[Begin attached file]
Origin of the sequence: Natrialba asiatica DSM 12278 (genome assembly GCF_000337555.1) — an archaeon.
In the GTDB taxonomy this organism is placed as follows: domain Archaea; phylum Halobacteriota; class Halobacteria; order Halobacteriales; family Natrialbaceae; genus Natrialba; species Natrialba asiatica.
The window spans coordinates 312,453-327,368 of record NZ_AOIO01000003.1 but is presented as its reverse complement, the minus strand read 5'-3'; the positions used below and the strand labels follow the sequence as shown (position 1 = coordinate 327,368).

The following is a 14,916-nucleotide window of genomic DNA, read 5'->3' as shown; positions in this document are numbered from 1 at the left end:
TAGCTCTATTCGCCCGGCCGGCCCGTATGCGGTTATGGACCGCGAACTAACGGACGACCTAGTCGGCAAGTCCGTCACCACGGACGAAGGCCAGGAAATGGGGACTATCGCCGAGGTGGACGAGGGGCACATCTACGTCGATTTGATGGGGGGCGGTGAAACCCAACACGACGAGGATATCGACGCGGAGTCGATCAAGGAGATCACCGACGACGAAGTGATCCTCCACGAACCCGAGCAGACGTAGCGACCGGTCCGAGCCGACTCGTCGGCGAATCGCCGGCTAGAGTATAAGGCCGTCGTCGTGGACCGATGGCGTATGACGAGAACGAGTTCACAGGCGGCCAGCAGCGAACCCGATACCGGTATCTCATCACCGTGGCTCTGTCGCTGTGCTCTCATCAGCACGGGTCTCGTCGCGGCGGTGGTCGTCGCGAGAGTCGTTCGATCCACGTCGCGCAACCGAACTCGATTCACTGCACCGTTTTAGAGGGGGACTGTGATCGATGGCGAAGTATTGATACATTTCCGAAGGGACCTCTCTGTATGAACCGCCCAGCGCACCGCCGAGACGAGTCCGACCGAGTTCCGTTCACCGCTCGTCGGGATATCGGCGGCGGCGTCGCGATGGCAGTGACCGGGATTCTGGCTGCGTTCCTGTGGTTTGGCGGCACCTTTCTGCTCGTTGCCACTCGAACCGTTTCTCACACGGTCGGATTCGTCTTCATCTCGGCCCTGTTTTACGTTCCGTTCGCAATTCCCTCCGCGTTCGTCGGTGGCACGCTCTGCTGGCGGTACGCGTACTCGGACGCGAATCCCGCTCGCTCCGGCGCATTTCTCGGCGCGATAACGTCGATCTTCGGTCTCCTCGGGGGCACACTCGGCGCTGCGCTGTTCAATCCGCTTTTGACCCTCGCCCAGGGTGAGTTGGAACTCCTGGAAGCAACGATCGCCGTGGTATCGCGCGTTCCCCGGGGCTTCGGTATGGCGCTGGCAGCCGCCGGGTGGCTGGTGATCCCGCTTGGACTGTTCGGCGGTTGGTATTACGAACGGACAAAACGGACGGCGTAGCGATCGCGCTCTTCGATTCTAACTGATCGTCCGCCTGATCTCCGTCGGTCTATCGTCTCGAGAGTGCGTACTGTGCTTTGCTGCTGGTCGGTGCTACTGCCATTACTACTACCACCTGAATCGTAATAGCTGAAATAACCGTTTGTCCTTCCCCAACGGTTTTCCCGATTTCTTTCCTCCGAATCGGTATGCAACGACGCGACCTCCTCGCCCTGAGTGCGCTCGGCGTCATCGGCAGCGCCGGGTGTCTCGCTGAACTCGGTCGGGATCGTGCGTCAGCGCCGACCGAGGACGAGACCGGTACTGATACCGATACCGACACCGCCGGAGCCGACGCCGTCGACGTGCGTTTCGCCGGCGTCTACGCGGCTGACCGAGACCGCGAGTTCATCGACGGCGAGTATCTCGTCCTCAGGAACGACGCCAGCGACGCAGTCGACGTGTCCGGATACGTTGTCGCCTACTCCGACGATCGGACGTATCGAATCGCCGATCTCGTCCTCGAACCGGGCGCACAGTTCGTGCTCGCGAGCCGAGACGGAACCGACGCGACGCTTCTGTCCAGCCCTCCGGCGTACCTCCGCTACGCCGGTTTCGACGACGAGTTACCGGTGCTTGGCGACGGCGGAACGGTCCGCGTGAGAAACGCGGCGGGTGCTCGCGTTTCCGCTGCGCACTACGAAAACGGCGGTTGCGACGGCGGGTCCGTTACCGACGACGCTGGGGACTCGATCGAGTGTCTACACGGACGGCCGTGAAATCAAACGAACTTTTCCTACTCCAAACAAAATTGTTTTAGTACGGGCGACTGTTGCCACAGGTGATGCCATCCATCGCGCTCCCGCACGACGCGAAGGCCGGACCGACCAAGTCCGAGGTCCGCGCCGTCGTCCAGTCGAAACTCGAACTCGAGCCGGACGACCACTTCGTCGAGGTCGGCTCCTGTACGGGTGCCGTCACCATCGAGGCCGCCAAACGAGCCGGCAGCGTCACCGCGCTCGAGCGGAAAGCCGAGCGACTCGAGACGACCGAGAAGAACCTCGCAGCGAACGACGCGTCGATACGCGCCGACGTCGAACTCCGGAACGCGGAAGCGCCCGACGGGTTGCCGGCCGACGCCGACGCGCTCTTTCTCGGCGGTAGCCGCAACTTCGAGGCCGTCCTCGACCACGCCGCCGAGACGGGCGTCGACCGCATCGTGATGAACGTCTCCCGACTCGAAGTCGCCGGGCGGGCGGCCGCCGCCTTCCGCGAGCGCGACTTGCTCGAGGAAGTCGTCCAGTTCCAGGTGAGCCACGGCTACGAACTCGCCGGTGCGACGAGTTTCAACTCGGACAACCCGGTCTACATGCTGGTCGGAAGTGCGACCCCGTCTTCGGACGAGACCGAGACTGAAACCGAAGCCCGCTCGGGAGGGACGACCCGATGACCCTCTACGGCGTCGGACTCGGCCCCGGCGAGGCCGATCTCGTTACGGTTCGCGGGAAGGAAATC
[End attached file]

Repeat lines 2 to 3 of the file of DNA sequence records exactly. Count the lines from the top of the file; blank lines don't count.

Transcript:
In the GTDB taxonomy this organism is placed as follows: domain Archaea; phylum Halobacteriota; class Halobacteria; order Halobacteriales; family Natrialbaceae; genus Natrialba; species Natrialba asiatica.
The window spans coordinates 312,453-327,368 of record NZ_AOIO01000003.1 but is presented as its reverse complement, the minus strand read 5'-3'; the positions used below and the strand labels follow the sequence as shown (position 1 = coordinate 327,368).